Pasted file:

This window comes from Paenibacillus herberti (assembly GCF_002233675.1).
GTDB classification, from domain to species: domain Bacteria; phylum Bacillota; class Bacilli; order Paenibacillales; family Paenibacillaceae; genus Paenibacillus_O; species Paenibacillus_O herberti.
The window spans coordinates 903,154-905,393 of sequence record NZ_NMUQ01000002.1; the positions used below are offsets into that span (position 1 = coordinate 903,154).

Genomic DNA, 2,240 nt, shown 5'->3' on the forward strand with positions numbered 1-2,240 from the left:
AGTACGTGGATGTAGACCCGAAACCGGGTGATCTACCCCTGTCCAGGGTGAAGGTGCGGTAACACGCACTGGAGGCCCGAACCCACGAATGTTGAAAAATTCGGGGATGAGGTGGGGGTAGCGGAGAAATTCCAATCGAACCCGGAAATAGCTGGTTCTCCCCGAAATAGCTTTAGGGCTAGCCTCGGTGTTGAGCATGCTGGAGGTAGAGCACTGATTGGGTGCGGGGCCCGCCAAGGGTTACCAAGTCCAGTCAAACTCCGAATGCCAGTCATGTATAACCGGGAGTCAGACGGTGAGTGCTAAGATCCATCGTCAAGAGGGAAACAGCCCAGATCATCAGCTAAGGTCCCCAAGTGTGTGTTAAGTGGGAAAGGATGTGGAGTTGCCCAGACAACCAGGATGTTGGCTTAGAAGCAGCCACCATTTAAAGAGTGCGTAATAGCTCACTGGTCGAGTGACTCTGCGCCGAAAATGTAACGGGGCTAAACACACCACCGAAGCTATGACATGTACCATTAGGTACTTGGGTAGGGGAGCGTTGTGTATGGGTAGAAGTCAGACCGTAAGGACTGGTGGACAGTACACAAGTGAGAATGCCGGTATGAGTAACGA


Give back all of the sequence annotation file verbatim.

This window comes from Paenibacillus herberti (assembly GCF_002233675.1).
GTDB classification, from domain to species: domain Bacteria; phylum Bacillota; class Bacilli; order Paenibacillales; family Paenibacillaceae; genus Paenibacillus_O; species Paenibacillus_O herberti.
The window spans coordinates 903,154-905,393 of sequence record NZ_NMUQ01000002.1; the positions used below are offsets into that span (position 1 = coordinate 903,154).

Genomic DNA, 2,240 nt, shown 5'->3' on the forward strand with positions numbered 1-2,240 from the left:
AGTACGTGGATGTAGACCCGAAACCGGGTGATCTACCCCTGTCCAGGGTGAAGGTGCGGTAACACGCACTGGAGGCCCGAACCCACGAATGTTGAAAAATTCGGGGATGAGGTGGGGGTAGCGGAGAAATTCCAATCGAACCCGGAAATAGCTGGTTCTCCCCGAAATAGCTTTAGGGCTAGCCTCGGTGTTGAGCATGCTGGAGGTAGAGCACTGATTGGGTGCGGGGCCCGCCAAGGGTTACCAAGTCCAGTCAAACTCCGAATGCCAGTCATGTATAACCGGGAGTCAGACGGTGAGTGCTAAGATCCATCGTCAAGAGGGAAACAGCCCAGATCATCAGCTAAGGTCCCCAAGTGTGTGTTAAGTGGGAAAGGATGTGGAGTTGCCCAGACAACCAGGATGTTGGCTTAGAAGCAGCCACCATTTAAAGAGTGCGTAATAGCTCACTGGTCGAGTGACTCTGCGCCGAAAATGTAACGGGGCTAAACACACCACCGAAGCTATGACATGTACCATTAGGTACTTGGGTAGGGGAGCGTTGTGTATGGGTAGAAGTCAGACCGTAAGGACTGGTGGACAGTACACAAGTGAGAATGCCGGTATGAGTAACGA